Delinquent tax affairs can slow property transfers

News > news - 05 Oct 2006
Buyers and sellers anxious for a smooth transfer of property ownership should ensure their tax affairs are in order and able to stand the full scrutiny of the Receiver of Revenue, otherwise the department could slow the process by refusing to issue transfer duty receipts.

Bruce Forrest of Meumann White Attorneys says with the recent introduction of the new transfer duty forms by the Receiver of Revenue, to facilitate the soon to be implemented electronic method of obtaining transfer duty receipts has come the necessity for both the seller and purchaser to disclose their income tax numbers and VAT reference numbers.

One of the reasons advanced by SARS for the prescribed new forms, says Forrest, is to tighten the tax net “and they view property sales as the starting point to ensure general tax compliance.”

“The Receiver, on receipt of an application for the transfer duty receipt, will check both the seller and purchasers' tax registration, payment of taxes and ensure all their tax paper work is in order.”

Forrest says the Receiver will not issue a transfer duty receipt if either the seller or the purchaser's general tax affairs are not in order. The process of checking the respective parties' tax affairs, he says, invariably delays the issuing of the transfer duty receipt and the delay may be more pronounced should the transaction indeed involve a seller or purchaser whose tax affairs are not in order.

Forest also notes that although property registrations were expected to be speeded up with the advent of new and faster electronic systems within banks, local authority offices, SARS offices and conveyancers, this is not the case.

He attributes the slower processing of Rates Clearance Certificates in part to the huge volumes brought about by the amalgamation of smaller local municipalities into one centralised facility under one Rates department in Durban.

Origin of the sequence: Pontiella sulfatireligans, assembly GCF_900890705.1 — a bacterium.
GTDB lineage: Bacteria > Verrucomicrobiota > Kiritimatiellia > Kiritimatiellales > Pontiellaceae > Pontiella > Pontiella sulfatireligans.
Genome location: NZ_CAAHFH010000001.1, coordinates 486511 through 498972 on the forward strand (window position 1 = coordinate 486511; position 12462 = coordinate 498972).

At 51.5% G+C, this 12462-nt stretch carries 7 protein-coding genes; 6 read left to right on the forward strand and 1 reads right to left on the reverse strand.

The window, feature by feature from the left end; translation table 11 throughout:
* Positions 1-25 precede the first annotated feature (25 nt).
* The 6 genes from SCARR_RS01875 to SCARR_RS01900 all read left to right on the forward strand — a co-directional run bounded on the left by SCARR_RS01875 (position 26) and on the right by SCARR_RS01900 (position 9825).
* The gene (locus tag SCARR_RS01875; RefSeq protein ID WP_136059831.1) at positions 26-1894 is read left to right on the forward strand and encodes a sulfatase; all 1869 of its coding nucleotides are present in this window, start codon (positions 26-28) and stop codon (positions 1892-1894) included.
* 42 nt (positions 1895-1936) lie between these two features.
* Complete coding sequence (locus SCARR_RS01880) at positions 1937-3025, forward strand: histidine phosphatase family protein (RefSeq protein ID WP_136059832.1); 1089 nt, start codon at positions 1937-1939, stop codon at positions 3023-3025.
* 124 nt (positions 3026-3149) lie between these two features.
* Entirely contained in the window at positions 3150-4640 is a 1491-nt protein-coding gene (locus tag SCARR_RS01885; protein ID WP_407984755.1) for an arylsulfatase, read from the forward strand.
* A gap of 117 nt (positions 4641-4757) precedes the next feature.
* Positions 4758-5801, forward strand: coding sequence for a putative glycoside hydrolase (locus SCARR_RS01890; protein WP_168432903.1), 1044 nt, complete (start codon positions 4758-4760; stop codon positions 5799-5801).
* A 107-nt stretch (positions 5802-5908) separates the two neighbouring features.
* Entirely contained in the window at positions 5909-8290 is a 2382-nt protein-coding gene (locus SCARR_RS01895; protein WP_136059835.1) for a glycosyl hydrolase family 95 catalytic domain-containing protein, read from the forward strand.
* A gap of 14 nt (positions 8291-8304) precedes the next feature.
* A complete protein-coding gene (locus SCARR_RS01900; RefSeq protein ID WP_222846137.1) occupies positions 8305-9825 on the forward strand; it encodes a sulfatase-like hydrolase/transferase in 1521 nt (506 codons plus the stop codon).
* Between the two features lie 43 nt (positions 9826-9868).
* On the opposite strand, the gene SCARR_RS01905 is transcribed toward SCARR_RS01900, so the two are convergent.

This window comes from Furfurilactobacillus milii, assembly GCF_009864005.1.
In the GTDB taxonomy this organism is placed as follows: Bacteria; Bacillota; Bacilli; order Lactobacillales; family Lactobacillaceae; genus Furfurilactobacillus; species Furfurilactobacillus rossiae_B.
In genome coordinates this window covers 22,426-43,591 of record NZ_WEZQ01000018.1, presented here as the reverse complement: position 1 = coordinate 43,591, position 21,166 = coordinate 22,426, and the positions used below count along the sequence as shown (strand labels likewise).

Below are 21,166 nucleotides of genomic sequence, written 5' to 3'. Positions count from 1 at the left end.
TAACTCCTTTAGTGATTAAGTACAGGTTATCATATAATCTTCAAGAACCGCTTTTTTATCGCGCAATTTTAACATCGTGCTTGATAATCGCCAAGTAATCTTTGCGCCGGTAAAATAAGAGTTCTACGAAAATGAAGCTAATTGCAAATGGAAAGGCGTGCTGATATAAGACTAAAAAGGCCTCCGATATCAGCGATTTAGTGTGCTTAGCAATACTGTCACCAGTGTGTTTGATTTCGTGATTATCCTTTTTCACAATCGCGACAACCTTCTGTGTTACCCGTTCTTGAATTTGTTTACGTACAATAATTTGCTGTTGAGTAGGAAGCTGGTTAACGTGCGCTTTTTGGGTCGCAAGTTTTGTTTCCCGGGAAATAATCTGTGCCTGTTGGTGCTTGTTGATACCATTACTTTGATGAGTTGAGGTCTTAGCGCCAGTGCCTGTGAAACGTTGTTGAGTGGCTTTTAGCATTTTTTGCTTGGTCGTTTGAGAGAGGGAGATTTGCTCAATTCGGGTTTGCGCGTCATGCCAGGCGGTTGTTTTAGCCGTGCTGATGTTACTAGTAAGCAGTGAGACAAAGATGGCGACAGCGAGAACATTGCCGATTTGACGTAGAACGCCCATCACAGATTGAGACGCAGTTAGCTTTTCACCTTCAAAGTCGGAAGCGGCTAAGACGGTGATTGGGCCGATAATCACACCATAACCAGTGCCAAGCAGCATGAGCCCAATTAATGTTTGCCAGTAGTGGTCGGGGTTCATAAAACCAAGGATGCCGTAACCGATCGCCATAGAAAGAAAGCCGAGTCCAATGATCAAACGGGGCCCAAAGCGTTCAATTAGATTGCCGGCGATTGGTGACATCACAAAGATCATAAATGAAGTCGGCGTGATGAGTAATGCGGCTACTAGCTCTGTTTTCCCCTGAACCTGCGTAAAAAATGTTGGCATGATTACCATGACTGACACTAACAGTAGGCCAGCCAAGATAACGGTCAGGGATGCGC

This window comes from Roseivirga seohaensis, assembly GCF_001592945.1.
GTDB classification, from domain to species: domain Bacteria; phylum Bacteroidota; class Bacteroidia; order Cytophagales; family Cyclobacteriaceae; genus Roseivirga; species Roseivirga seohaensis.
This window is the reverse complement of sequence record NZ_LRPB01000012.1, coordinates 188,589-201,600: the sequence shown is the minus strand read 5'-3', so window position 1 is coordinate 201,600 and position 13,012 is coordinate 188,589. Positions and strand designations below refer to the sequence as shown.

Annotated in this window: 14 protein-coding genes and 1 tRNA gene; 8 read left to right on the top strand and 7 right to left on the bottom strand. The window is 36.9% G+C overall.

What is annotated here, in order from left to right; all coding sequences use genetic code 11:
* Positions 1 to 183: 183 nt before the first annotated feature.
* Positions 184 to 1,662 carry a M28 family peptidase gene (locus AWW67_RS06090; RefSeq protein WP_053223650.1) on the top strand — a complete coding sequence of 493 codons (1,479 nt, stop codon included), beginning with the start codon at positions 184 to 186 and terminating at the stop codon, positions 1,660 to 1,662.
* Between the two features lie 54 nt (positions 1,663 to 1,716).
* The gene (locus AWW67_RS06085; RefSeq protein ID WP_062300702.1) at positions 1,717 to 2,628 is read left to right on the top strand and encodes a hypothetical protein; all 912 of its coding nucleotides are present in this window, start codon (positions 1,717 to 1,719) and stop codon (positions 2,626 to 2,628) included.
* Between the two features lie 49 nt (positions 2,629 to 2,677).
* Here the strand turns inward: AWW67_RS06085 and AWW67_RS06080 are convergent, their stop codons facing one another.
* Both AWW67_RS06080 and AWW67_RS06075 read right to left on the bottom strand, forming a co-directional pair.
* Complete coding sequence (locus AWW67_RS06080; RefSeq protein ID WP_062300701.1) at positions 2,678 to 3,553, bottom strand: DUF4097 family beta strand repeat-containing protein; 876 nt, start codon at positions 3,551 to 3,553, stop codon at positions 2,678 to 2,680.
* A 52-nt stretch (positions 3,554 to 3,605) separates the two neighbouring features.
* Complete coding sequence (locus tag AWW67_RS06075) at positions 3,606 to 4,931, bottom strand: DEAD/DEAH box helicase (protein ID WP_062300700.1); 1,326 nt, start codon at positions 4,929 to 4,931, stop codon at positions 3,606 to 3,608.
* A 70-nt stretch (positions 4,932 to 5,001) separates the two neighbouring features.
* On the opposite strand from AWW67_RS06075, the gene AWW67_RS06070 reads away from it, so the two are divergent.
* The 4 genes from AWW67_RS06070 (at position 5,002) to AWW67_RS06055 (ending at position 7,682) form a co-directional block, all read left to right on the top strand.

The system is further lumbered by the Rates Department referring applications for rates clearance to the Consolidated Billing Department Hill to check for any outstanding water and electricity accounts in respect of the property. “If there are outstanding accounts, then these are included in the figures due before that Rates Clearance can be issued.”

But before the Rates Department even considers the rates application, Forrest says the application goes to the Real Estate department and the sale price is assessed in relation to the municipal valuation.

“There are different permitted variances for the various residential areas, for example the variance allowed in the Umhlanga area is 300% whereas the variance permitted in Pinetown is 150%.

“Should the selling price in relation to the municipal valuation differ from the accepted variance, then valuers opinions are sought on whether an inspection of the property is warranted. A matter will also be referred to a valuer if the Municipality records reflect that there are building plans outstanding.

Forrest says the inclusion of Consolidated Billing and the Real Estate Departments in the processing of rates clearance certificates have both contributed to the delay in the issuing of a Rates Clearance Certificates.
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